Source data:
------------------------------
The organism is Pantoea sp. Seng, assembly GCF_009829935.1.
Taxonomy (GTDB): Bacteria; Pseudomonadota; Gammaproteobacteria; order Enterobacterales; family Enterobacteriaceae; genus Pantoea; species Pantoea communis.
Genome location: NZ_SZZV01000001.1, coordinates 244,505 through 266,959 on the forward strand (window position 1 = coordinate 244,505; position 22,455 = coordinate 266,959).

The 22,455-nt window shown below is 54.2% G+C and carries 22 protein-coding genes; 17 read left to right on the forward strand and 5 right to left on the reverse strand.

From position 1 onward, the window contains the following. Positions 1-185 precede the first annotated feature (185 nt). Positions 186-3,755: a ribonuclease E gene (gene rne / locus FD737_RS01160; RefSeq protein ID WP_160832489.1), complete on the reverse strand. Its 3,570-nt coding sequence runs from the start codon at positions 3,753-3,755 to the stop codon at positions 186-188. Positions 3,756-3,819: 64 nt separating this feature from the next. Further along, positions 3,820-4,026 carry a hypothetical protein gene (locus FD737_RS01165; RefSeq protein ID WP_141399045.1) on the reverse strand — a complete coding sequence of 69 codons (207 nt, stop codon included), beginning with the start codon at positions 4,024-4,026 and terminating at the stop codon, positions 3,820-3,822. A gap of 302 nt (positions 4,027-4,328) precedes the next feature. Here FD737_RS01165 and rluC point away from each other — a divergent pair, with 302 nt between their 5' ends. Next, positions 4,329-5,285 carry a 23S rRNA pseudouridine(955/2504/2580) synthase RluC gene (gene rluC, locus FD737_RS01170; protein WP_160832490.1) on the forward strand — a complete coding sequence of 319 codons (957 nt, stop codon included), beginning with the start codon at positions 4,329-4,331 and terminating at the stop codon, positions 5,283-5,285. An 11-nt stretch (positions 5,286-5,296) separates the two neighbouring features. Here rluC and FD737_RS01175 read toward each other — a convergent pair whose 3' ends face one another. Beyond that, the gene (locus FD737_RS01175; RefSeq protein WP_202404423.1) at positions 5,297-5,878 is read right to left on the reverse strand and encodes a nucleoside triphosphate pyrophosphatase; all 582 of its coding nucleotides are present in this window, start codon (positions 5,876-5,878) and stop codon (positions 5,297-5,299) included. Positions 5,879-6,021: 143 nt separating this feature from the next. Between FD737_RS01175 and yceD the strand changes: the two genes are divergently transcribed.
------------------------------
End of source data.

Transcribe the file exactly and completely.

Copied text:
The organism is Pantoea sp. Seng, assembly GCF_009829935.1.
Taxonomy (GTDB): Bacteria; Pseudomonadota; Gammaproteobacteria; order Enterobacterales; family Enterobacteriaceae; genus Pantoea; species Pantoea communis.
Genome location: NZ_SZZV01000001.1, coordinates 244,505 through 266,959 on the forward strand (window position 1 = coordinate 244,505; position 22,455 = coordinate 266,959).

The 22,455-nt window shown below is 54.2% G+C and carries 22 protein-coding genes; 17 read left to right on the forward strand and 5 right to left on the reverse strand.

From position 1 onward, the window contains the following. Positions 1-185 precede the first annotated feature (185 nt). Positions 186-3,755: a ribonuclease E gene (gene rne / locus FD737_RS01160; RefSeq protein ID WP_160832489.1), complete on the reverse strand. Its 3,570-nt coding sequence runs from the start codon at positions 3,753-3,755 to the stop codon at positions 186-188. Positions 3,756-3,819: 64 nt separating this feature from the next. Further along, positions 3,820-4,026 carry a hypothetical protein gene (locus FD737_RS01165; RefSeq protein ID WP_141399045.1) on the reverse strand — a complete coding sequence of 69 codons (207 nt, stop codon included), beginning with the start codon at positions 4,024-4,026 and terminating at the stop codon, positions 3,820-3,822. A gap of 302 nt (positions 4,027-4,328) precedes the next feature. Here FD737_RS01165 and rluC point away from each other — a divergent pair, with 302 nt between their 5' ends. Next, positions 4,329-5,285 carry a 23S rRNA pseudouridine(955/2504/2580) synthase RluC gene (gene rluC, locus FD737_RS01170; protein WP_160832490.1) on the forward strand — a complete coding sequence of 319 codons (957 nt, stop codon included), beginning with the start codon at positions 4,329-4,331 and terminating at the stop codon, positions 5,283-5,285. An 11-nt stretch (positions 5,286-5,296) separates the two neighbouring features. Here rluC and FD737_RS01175 read toward each other — a convergent pair whose 3' ends face one another. Beyond that, the gene (locus FD737_RS01175; RefSeq protein WP_202404423.1) at positions 5,297-5,878 is read right to left on the reverse strand and encodes a nucleoside triphosphate pyrophosphatase; all 582 of its coding nucleotides are present in this window, start codon (positions 5,876-5,878) and stop codon (positions 5,297-5,299) included. Positions 5,879-6,021: 143 nt separating this feature from the next. Between FD737_RS01175 and yceD the strand changes: the two genes are divergently transcribed.